How can we make the Egyptian people employable?

Labor market is a valuable pillar to achieve economic and social progress and is key to alleviating poverty and promoting inclusion in Egypt. This is why labor market indicators are among the most timely and important measures of economic performance. The Economic Research Forum (ERF) recognizes the value and determines the need to comprehensively study the Egyptian Labor markets. Hence the ELMPS survey- The Egyptian Labor Market Panel Survey.

Timing of the survey results is key, after the January 25th revolution Egypt is no longer the same. Egyptians calling for their ‘right to information Access’, people need to know. ‘To complement two previous surveys of 1998 and 2006, ERF carried out a new round of the Egypt Labor Market Panel Survey (ELMPS) in 2012. It thus marks the third round of a longitudinal survey that tracks the labor market and demographic characteristics of households and individuals interviewed in the two previous rounds.’ (ERF website)

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Unemployment rate is a misleading indicator to the labor market, conventional or not?

As we know, the number of people at work is generally related to whether an economy is growing or not. In other words, unemployment can be thought of as a double-edged sword; when economic activity is high, more people are needed to produce the higher amount of goods and services. Thus, it is very important to measure different aspects of the labor market in order to get a better feel for the health of the economy. The unemployment rate is probably the best-known labor market measure and certainly one of the most widely quoted.

The last session of the ERF’s Conference “The Egyptian Labor Market in a Revolutionary Era: results from the 2012 survey (ELMPS)” was a panel discussion on the labor markets in Egypt; we had the chance to interview Ragui Assaad (University of Minnesota), who was one of the panelists.  He argues that the unemployment rate, while useful, does not take into account a number of important features of the labor market, for example, it doesn’t show how the economy is doing during economic crisis and its effect on the labor market.

But is the unemployment rate really the most accurate indicator to the health of the labor market?

While the unemployment rate may be considered as the most informative labor market indicator reflecting the general performance of the labor market and the economy as a whole, it does not say anything about the type of unemployment; whether it is cyclical; not having enough demand for labor to employ all those who are looking for work, or structural; a longer-lasting form of unemployment caused by fundamental shifts in an economy, such as workers’ lack of requisite job skills or inability to move out of their regions. Moreover, it does not take into consideration the informal sector which constitutes a large share of the Egyptian labor market.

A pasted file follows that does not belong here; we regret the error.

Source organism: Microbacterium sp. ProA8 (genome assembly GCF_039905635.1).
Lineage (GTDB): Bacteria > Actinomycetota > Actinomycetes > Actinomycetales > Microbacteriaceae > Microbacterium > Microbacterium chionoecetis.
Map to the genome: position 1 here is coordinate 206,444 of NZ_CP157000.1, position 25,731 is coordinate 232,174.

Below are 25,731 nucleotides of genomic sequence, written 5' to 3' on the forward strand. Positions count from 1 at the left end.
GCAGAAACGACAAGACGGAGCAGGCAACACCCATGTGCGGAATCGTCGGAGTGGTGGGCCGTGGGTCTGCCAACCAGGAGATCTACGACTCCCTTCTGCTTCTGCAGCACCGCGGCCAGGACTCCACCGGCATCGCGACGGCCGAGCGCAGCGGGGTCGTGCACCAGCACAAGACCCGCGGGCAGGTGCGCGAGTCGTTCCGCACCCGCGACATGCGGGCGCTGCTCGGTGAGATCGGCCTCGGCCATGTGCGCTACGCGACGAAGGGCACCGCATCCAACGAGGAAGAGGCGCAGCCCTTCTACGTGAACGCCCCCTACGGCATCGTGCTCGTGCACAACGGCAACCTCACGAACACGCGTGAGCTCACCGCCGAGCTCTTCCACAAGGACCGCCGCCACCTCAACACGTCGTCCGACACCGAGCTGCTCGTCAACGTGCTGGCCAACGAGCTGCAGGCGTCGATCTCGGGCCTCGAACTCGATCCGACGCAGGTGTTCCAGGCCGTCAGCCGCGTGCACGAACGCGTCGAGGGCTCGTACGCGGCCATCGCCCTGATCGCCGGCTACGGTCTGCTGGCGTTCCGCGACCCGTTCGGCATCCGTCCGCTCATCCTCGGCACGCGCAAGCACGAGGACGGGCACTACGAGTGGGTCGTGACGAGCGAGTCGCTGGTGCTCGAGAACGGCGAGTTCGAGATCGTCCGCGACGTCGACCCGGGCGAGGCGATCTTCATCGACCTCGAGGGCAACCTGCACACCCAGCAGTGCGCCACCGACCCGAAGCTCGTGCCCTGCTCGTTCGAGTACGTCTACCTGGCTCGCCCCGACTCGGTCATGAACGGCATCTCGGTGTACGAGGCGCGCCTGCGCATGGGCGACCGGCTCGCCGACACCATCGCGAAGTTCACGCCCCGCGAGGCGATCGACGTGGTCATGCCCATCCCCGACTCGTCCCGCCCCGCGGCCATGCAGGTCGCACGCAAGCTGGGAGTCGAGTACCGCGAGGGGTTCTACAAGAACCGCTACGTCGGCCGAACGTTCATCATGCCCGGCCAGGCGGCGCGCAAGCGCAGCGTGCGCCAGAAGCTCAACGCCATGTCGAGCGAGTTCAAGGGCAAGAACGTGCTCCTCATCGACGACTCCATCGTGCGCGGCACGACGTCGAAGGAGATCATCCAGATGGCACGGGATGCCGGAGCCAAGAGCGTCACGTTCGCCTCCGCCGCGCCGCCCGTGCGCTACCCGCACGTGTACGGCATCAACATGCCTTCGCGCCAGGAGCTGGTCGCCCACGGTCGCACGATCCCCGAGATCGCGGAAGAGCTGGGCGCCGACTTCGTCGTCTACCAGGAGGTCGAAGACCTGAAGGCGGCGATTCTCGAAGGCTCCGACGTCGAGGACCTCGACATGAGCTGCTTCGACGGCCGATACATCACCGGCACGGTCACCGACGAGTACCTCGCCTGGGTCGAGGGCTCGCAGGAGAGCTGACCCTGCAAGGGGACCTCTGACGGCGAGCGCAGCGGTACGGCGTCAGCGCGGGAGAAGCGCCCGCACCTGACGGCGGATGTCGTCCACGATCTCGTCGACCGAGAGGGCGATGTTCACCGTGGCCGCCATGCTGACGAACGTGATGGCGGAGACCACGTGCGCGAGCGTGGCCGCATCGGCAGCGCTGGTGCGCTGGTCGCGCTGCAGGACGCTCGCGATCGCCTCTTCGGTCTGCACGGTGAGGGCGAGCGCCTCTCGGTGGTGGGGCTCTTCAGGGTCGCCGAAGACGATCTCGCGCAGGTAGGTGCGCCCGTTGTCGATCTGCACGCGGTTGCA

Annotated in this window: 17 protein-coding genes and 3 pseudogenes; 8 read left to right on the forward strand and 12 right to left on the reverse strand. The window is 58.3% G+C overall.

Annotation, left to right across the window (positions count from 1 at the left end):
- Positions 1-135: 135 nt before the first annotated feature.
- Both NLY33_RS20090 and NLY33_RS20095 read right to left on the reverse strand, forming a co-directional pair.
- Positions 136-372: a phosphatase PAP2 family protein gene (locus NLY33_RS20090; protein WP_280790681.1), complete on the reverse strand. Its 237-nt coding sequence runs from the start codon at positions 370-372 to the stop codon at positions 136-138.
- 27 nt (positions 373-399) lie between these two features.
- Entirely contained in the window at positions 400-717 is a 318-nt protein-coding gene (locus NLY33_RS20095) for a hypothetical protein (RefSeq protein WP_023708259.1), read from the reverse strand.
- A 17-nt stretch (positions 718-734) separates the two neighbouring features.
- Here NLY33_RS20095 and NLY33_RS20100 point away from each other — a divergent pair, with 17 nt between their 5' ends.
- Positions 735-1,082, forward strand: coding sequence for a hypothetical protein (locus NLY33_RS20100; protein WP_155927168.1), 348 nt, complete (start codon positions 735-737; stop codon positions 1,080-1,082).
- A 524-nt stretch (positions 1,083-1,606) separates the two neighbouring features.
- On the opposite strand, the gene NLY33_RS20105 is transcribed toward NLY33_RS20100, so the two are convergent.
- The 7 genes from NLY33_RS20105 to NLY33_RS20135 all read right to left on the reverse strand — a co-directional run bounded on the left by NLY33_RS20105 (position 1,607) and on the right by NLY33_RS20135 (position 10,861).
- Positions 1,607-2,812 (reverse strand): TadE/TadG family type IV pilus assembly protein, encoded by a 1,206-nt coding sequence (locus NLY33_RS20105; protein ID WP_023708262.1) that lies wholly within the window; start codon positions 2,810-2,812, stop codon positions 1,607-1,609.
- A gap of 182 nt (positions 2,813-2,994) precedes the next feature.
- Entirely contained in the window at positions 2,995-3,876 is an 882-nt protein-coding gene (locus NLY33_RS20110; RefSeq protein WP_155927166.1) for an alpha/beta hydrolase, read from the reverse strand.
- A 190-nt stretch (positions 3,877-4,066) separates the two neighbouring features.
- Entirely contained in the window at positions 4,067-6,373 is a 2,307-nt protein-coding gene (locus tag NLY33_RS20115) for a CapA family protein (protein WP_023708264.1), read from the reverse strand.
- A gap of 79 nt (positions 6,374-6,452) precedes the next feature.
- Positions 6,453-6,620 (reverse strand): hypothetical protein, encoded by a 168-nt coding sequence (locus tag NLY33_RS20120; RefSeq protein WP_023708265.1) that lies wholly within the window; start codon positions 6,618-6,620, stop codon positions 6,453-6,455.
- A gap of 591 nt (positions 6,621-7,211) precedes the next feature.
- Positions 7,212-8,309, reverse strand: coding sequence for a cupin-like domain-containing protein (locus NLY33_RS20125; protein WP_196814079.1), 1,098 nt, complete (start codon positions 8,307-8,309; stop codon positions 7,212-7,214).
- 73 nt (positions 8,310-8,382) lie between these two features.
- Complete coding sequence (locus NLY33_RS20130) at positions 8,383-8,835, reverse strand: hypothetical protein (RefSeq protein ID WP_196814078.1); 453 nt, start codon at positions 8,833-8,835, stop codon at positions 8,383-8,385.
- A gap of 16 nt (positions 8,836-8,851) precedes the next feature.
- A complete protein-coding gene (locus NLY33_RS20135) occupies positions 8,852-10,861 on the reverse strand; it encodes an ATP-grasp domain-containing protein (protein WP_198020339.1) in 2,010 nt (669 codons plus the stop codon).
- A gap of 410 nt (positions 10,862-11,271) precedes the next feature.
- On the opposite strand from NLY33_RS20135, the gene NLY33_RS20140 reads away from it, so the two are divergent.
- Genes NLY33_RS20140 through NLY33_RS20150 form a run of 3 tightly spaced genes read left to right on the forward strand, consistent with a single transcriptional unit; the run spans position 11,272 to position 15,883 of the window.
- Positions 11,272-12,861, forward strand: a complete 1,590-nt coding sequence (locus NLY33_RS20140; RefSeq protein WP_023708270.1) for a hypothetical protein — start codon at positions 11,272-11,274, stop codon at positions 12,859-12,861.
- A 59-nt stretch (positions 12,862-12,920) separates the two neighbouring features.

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Recommendations on Egyptian labor market policies

This is a playlist for experts who were generous enough to give us a few minutes to inform the public about research they are undergoing on Labor issues in Egypt, challenges, opportunities, hick-ups, and lay a knowledge-based perspective of how things look like especially from 2006 up to 2012. Since, readers are currently employed, or were employed at some point in someway,  I would assume that Egyptians or those interested in the Egyptian labor market,  will find this playlist particularly useful.

A bit of background:
The Economic Research Forum (ERF) held a dissemination event to announce the public release of the 2012 round of the Egypt Labor Market Panel Survey (ELMPS 2012), which was carried out by ERF in cooperation with Egypt’s Central Agency for Public Mobilization and Statistics (CAPMAS). The public release of the ELMPS 2012 data provides an important opportunity for researchers to better understand the Egyptian labor market in the wake of the global financial crisis and the 25th of January, 2011 revolution. (ERF website)

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Enhancing education cannot be measured by numbers

Nelson Mandela has once said ‘Education is the most powerful weapon which you can use to change the world.’ The importance of education is unquestionable. Achieving universal primary education has actually been one of the Millennium Development Goals set by the United Nations, to be achieved by 2015. Both individuals and countries benefit substantially from increased education levels and improvements in the quality of education. Education is a necessary factor for economic development and growth. It is also the gateway of every individual to the labor market, affecting both the present and future workforce of any nation.

Given the importance of education, it has been crucial to get look at the quality of education in Egypt. This was the topic of the study conducted by Dr. Asmaa El Badawi (Research Associate ERF) using the new Egypt Labor Market Panel Survey for 2012, which she presented during ERF’s conference ‘The Egyptian Labor Market In A Revolutionary Era: Results From The 2012 Survey‘.

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Positive international migration

Trends in migration show that 15% of Egyptian household have got a migrant abroad or a returnee (as per paper by Jackline Wahba) . The main reason for international migration is that people cannot find jobs, and not that they are badly paid. Of course people migrate for better pay, to enhance their economic conditions , but primarily they leave for better job prospects or because they are unemployed. Striking patterns over the last years show that the Egyptian migrant has become more educated and more rural.

Educational Level of Migartion Over time

ELMPS survey data source. Paper by Jackline Wahba